UPDATE: Weather Forecaster Dennis Mattinson adds to this story: “Right now my weather crystal ball doesn’t show any significant precipitation until the end of the first week of March. Let me put this another way, we are now exiting what usually is one of the wettest months of the winter, in a dry mode. February 2013 will go down as one of the driest in a long time. March can be wet as well, but it will be very hard to make up for any precipitation lost from February. We are now reaching a “drop dead” point where there are some real concerns, over this winter season and its potential for average precipitation amounts. And right now, the Climate Prediction Center is painting a picture that March will be below average in precipitation as well. We will see…”
Two conditions we live with here in the Eastern Sierra – the snowpack and gas prices – are equally out of our control. Right now, the snowpack has flattened out at just about the long-term average. Gas prices, driven up by many factors, may have leveled off too.
First the snow. According to the Los Angeles Department of Water and Power website, the Mammoth Pass snowpack, in terms of inches of water, sits at 33.4 inches which is right on top of the long term average for this time of year. December and January looked like we might get a banner snow year. February, not so great.
The DWP snow pillow measurements show Mammoth Pass at 99% of normal to date. Rock Creek, 64%. South Lake, 68%. Big Pine Creek, 55%. Cottonwood Lakes, 48%. Precipitation measurements look even more grim. Lee Vining tops the list with 75% of normal to date. Long Valley, 48%. Bishop, 26%. Big Pine, 20%. Independence, 29%.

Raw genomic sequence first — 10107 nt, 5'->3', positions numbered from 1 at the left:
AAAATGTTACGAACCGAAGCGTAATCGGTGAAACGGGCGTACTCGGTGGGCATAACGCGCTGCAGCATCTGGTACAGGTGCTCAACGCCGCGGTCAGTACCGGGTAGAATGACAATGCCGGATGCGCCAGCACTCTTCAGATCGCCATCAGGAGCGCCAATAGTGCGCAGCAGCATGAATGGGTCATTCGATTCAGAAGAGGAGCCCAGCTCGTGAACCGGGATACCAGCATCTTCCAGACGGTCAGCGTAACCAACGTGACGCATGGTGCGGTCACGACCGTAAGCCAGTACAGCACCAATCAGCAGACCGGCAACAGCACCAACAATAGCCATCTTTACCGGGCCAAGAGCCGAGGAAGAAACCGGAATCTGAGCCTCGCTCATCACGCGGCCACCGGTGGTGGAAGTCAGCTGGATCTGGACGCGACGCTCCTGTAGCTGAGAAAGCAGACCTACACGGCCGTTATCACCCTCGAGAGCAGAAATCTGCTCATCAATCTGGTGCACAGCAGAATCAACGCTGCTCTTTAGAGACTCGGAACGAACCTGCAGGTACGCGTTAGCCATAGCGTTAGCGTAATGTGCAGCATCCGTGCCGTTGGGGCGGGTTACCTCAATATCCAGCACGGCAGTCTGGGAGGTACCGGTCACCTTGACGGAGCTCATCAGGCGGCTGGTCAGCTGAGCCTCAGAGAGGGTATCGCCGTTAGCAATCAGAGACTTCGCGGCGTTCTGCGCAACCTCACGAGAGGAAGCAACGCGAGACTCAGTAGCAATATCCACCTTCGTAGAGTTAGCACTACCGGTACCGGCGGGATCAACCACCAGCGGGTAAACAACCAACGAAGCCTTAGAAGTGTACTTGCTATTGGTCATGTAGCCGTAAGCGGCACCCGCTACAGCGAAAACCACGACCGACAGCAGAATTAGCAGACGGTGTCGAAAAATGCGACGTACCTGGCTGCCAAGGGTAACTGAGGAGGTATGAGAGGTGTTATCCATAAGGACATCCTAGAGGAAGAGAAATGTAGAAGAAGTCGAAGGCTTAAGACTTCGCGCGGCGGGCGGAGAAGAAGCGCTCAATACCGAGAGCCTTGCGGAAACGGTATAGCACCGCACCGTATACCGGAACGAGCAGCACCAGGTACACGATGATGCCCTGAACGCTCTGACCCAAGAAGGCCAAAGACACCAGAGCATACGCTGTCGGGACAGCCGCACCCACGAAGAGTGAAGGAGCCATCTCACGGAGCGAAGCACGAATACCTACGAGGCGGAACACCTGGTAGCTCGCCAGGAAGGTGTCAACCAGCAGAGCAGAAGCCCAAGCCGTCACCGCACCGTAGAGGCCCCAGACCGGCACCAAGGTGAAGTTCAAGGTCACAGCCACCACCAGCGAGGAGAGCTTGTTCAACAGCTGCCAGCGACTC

In the bigger picture, the National Oceanic and Atmospheric Administration reports that dry conditions will continue to cause problems in much of the United States and particularly in the West. According to a story in the Los Angeles Times, “A growing body of research suggests that extreme weather patterns such as drought are being driven by climate change.”
As the Eastern Sierra hopes for the best for our environment, another uncontrollable concern continues – gas price hikes. The U.S. and right here in the Eastern Sierra have sustained something like 50 cents in gas price increases over the past month or so. All of a sudden the expected prices of around $3.50 per gallon shot up to over $4.
Many national news sources like Forbes and the Washington Post point to a higher demand for gasoline since the economy has improved, higher global demand and commodities speculation. According to the Washington Post, traders buy up gasoline futures contracts which pushes up prices. The Post reports that large financial institutions like hedge funds and other Wall Street investors do not buy oil to use it. Instead, they bet on which way prices will go. This often drives up prices at the pump.
Then there is the 48.6 cent per gallon gas tax in California.
As for prices here – a gallon of regular in Bishop and the Owens Valley goes for $3.98 on the low end up to $4.59 on the high end. Mammoth Lakes last saw prices at $4.66 or $4.74 per gallon. Bridgeport comes in at $5.09 per gallon of regular unleaded.
For more than a few, it’s a time to try to cut travel and to hope for more snow.